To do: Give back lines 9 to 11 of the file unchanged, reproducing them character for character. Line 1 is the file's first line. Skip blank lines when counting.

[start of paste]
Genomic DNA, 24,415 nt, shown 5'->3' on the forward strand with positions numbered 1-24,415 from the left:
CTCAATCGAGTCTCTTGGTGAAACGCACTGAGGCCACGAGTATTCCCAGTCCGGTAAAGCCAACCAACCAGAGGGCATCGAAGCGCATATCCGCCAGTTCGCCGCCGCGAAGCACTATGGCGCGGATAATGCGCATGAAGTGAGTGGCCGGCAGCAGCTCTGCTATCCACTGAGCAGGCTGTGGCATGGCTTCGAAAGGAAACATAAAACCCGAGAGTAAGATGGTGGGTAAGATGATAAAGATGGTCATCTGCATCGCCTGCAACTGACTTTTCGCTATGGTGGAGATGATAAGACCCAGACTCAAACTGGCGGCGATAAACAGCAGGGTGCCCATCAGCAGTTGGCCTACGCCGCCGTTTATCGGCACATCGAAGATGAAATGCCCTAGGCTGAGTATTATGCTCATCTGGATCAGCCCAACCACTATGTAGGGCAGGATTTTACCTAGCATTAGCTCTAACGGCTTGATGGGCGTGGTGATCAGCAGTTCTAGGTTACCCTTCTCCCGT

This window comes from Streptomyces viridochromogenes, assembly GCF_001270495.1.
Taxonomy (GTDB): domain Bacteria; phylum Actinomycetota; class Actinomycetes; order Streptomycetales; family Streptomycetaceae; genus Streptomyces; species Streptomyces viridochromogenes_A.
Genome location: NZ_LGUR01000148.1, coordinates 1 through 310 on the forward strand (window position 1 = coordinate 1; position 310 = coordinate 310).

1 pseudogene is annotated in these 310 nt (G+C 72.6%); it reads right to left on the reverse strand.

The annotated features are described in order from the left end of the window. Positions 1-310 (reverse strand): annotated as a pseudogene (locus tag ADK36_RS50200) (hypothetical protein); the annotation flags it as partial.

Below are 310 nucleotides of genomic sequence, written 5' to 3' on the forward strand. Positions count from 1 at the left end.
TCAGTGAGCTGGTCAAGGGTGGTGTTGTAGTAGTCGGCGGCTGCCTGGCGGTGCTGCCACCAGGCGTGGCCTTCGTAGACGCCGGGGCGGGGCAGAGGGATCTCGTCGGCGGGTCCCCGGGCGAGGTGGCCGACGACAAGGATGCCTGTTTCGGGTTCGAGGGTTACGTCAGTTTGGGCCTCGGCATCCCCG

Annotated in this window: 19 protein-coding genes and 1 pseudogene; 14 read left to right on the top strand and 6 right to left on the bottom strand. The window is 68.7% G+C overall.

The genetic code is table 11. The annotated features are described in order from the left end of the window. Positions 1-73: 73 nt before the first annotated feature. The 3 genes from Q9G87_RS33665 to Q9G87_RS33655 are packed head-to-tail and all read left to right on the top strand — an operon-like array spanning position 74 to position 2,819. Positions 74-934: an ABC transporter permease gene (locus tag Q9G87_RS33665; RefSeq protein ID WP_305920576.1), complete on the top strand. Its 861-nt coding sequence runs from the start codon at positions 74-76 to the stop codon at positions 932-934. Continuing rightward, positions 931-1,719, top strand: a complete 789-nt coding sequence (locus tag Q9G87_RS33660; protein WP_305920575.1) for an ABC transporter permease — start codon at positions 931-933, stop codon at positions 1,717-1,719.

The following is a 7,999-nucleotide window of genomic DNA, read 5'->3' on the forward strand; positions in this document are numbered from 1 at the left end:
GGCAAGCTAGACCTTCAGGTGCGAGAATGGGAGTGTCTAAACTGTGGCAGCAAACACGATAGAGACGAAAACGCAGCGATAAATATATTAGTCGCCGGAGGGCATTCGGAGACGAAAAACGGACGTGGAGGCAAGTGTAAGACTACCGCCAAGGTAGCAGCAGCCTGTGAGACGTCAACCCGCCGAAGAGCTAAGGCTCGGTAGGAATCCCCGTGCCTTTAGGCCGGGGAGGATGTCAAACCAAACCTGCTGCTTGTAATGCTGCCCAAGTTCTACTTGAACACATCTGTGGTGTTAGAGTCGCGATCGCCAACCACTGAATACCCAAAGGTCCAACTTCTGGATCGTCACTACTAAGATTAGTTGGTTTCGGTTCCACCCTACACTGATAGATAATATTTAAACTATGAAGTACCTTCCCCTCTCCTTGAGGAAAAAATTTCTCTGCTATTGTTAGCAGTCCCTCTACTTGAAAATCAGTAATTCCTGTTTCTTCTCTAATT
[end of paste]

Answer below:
TCAGTGAGCTGGTCAAGGGTGGTGTTGTAGTAGTCGGCGGCTGCCTGGCGGTGCTGCCACCAGGCGTGGCCTTCGTAGACGCCGGGGCGGGGCAGAGGGATCTCGTCGGCGGGTCCCCGGGCGAGGTGGCCGACGACAAGGATGCCTGTTTCGGGTTCGAGGGTTACGTCAGTTTGGGCCTCGGCATCCCCG

Annotated in this window: 19 protein-coding genes and 1 pseudogene; 14 read left to right on the top strand and 6 right to left on the bottom strand. The window is 68.7% G+C overall.

The genetic code is table 11. The annotated features are described in order from the left end of the window. Positions 1-73: 73 nt before the first annotated feature. The 3 genes from Q9G87_RS33665 to Q9G87_RS33655 are packed head-to-tail and all read left to right on the top strand — an operon-like array spanning position 74 to position 2,819. Positions 74-934: an ABC transporter permease gene (locus tag Q9G87_RS33665; RefSeq protein ID WP_305920576.1), complete on the top strand. Its 861-nt coding sequence runs from the start codon at positions 74-76 to the stop codon at positions 932-934. Continuing rightward, positions 931-1,719, top strand: a complete 789-nt coding sequence (locus tag Q9G87_RS33660; protein WP_305920575.1) for an ABC transporter permease — start codon at positions 931-933, stop codon at positions 1,717-1,719.